This year we introduced a new grant program for US and Canadian water utilities: The FlowCam Drinking Water Equipment and Travel Grant Program. The program is designed for water utilities to advance their science by helping them reduce labor hours, detect nuisance algae, and predict harmful algae blooms or taste & odor events.
Applicants submitted a proposal including research questions, proposed methods and resumes. The grant winner receives a free FlowCam on loan for up to 4 months, plus remote software licenses, training, and ongoing support, as well as the funds to attend a regional conference to present their work.
We would like to congratulate Randy Easley, Water Resource Scientist and the staff at Central Arkansas Water in Little Rock as the first recipients of this annual grant. Please read this excerpt from his winning grant proposal:
"A continuing problem for the drinking water industry is the presence of algae and associated problems
in source water. Quality of drinking water can be significantly reduced by the presences of algae,
especially cyanobacteria, which can produce toxins as well as taste and odor components. The
occurrence of toxic cyanobacteria in freshwater is increasing in both frequency and distribution. This
occurrence can be attributed to many factors including source nutrient enrichment, climate, and land
use changes. The protection of water supplies has therefore become increasingly more challenging.
To reduce the risk from toxic cyanobacterial blooms in drinking water, a multi-barrier approach is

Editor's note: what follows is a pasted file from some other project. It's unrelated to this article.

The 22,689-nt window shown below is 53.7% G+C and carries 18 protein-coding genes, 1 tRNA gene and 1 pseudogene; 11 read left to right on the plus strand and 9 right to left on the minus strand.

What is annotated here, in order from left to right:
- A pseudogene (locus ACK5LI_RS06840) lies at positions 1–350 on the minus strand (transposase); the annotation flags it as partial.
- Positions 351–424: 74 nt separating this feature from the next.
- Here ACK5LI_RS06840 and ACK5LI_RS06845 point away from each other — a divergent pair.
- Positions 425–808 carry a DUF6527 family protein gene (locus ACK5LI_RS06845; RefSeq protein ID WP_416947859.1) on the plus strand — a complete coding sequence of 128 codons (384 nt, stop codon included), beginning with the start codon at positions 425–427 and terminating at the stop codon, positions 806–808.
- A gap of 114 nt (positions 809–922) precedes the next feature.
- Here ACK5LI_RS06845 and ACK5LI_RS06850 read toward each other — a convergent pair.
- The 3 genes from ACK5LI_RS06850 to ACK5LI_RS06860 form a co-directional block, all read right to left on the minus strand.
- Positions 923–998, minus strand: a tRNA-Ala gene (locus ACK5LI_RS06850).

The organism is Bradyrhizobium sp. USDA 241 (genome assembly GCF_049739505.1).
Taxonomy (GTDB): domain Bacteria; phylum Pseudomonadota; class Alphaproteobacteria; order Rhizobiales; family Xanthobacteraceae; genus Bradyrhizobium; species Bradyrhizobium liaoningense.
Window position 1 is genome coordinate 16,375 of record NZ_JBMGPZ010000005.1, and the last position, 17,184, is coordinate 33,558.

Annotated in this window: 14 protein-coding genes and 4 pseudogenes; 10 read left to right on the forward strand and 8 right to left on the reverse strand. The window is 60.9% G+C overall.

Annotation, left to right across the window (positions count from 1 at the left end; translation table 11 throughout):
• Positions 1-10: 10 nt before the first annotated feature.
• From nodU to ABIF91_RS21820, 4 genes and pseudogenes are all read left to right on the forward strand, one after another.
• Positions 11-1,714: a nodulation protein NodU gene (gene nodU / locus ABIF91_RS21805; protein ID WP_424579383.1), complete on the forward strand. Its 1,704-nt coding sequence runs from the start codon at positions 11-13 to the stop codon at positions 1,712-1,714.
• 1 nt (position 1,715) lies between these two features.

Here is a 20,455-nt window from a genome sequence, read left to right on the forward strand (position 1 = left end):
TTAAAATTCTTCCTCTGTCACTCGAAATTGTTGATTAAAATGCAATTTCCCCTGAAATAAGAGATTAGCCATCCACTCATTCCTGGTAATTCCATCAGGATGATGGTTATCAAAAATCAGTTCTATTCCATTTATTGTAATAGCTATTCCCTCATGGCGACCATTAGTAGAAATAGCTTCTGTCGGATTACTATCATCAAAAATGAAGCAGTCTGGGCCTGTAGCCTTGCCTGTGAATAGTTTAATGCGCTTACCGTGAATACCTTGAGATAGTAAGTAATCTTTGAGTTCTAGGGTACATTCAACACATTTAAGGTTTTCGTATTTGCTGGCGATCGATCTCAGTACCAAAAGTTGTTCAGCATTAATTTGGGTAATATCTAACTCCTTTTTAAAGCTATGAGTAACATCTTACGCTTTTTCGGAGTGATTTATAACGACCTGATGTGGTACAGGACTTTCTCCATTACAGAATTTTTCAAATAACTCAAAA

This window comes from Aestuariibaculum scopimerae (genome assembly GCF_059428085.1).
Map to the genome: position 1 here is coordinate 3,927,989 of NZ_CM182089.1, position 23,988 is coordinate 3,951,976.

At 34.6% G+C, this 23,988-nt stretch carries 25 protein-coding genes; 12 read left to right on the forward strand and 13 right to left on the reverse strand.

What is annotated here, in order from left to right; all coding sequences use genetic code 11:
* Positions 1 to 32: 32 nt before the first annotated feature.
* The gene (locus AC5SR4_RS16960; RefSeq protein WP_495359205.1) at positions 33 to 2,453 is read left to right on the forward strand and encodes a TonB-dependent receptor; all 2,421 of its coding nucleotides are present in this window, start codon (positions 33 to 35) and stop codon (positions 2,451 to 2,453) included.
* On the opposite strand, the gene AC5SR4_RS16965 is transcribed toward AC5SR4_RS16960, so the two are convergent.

needed, consisting of prevention, source control, monitoring and treatment optimization. The purpose
of this project is to explore the use of FlowCam to assist in the monitoring and tracking of phytoplankton
communities in drinking water supplies as well as harmful algal blooms (HABs) and identify implications
for water treatment."
Randy's specific goals are to:
- "Develop an inventory of phytoplankton species for CAW managed reservoirs and compare this inventory with existing historical data
- Explore in-reservoir spatial relationships of phytoplankton populations
- Correlate reservoir intake phytoplankton with MIB and Geosmin taste and odor levels
- Rapidly respond to any reservoir conditions that could impact treatment systems and explore FlowCams use in an algal response plan
- Assist the Arkansas HAB [Harmful Algae Bloom] Workgroup to rapidly identify species of concern and enhance understanding of HABs by water professionals in Arkansas"
To support these goals, Randy's team plans to collect weekly samples from each of their reservoirs to be analyzed on the FlowCam. Additional sampling will occur in response to algae blooms.
"It is hoped that using the FlowCAM could alleviate the reliance on time and labor-intensive manual microscopy, eliminate human error in counting and identification, develop more reliable data with improved accuracy. Provide CAW with additional data and provide a deeper understanding of the dynamics of phytoplankton in its reservoirs. Assist the Arkansas HAB Workgroup to rapidly identify species of concern and enhance understanding of HABs by water professionals in Arkansas. Assist with refining CAWs Algal Contingency Plan."
Congratulations, Randy! We look forward to sharing Randy's experience with the FlowCam and the results of his research once the grant period has concluded.